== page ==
For Cedars-Sinai android app, to meet the clients’ needs, our goal is to develop a user-friendly and robust app. And on the way to accomplish that goal, we need to make sure that during our development, every line of the code we write is not only testable, but also easy to test. To do that, we took some reliable solutions, which might be the reason that makes the whole thing looks a little boring. But there do have some interesting things in our project, one of them is Dagger 2.
What’s Dagger 2?
For those who have used Dagger, might know that it’s a Dependency Injection library for both Android and Java. It’s developed and open-sourced by Square, Inc., but soon Google found this cool and decided to create fork based on that, so they developed Dagger 2.
Usually we do dependency injection with constructor or Factory design pattern, but Dagger 2 is a replacement for them, it allows us to focus on the interesting classes, instead of spending time writing those boilerplate code.
One more thing you need to know about Dagger 2 is that it’s based on JSR-330 standard, which defines a set of annotations for use on injectable classes in order to maximize reusability, testability and maintainability of Java code.
Why Dagger 2?
Although dagger 2 is inspired by dagger but there are many differences between them. First, Dagger 2 no longer uses reflection, which makes it more traceable and easy to debug. This is important, because it will save you a lot of time finding the root of an extremely strange bug if it’s easy to debug. Google also claims that the performance of Dagger 2 is 13% higher than Dagger.
You can see it’s much like the hand-written code, and that’s the most attractive point among the reasons that made Dagger 2 so popular. Easy to read, simple and traceable.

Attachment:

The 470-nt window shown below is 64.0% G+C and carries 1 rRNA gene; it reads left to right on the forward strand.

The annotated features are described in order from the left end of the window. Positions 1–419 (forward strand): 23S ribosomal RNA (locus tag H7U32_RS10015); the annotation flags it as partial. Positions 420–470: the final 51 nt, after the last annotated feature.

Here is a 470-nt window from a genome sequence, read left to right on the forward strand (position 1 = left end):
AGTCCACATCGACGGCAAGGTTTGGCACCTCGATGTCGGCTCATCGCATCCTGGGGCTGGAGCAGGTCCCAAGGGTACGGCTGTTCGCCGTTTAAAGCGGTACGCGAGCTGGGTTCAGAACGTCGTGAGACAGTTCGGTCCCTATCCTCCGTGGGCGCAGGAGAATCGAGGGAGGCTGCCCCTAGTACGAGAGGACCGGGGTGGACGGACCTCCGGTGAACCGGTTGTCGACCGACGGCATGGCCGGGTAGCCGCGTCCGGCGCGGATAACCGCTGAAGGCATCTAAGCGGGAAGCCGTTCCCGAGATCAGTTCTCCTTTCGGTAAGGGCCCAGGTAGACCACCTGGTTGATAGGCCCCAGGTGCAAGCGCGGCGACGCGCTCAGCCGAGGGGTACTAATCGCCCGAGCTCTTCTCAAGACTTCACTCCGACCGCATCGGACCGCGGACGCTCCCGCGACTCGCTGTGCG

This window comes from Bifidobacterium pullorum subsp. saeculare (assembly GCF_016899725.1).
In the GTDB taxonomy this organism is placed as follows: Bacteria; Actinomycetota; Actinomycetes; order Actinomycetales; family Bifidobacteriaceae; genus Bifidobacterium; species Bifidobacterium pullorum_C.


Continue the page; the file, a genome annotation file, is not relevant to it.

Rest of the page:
How to use it?
First, there are 4 main parts in Dagger 2:
Let’s take a further look at them one by one.
First, we use @Inject to label the dependencies in the target class like below:
In this way, we tell dagger that this annotated field or class needs to be injected, and dagger will construct instances for this annotated class and its related dependencies.
@Provides, as its name indicates, it’s used to provide the dependencies that will be needed during the injection.
What about @Module. A module is more like a container that we use to hold a set of dependencies that might be used in other parts, we use it to annotate a class to tell dagger where to find the dependencies.
Finally comes to @Component, basically it’s a bridge between @Module class and the field or class that need to be injected, which is annotated by @Inject. Its main purpose is to bind everything together. Let’s see an example:
As you can see, we should list all the modules that this component needs, if not we will get errors at compile time. And that’s it, after rebuild the project, Dagger 2 will generate the code for us to inject the dependencies, we only need to do a little more work, and then all the dependencies are injected.
What’s the benefit?
Dagger 2 is designed to decouple the object instantiation, and all the dependencies are configured outside the target class through modules, so it’s easy to change our code if the dependencies changes, for example if you changed the implementation for some classes, then you only need to modify the modules without checking all the target classes where this change affects.
Besides we can reuse all the component. Take Application Component as an example, you can make other component depends on this component, then you can get all the dependencies in Application Component without any further work. And since dependencies are injected into a component, it’s also much more convenient for us to inject mock implementations for those dependencies, which makes our test easier.
So far we have come through the basic usage of Dagger 2, and I’m sure you have realized how Dagger 2 will change the way we develop our project, and you’ll feel much more powered if you combine dagger with MVP and RxJava. Although the fundamental of Dagger 2 is pretty much as I introduced above, I do recommend you to check the documentation, there’s still a long way ahead of us, like @Qualifier, @Scope and how to manage the component. And I really recommend you to have a look at this sample.
I’d welcome your feedback.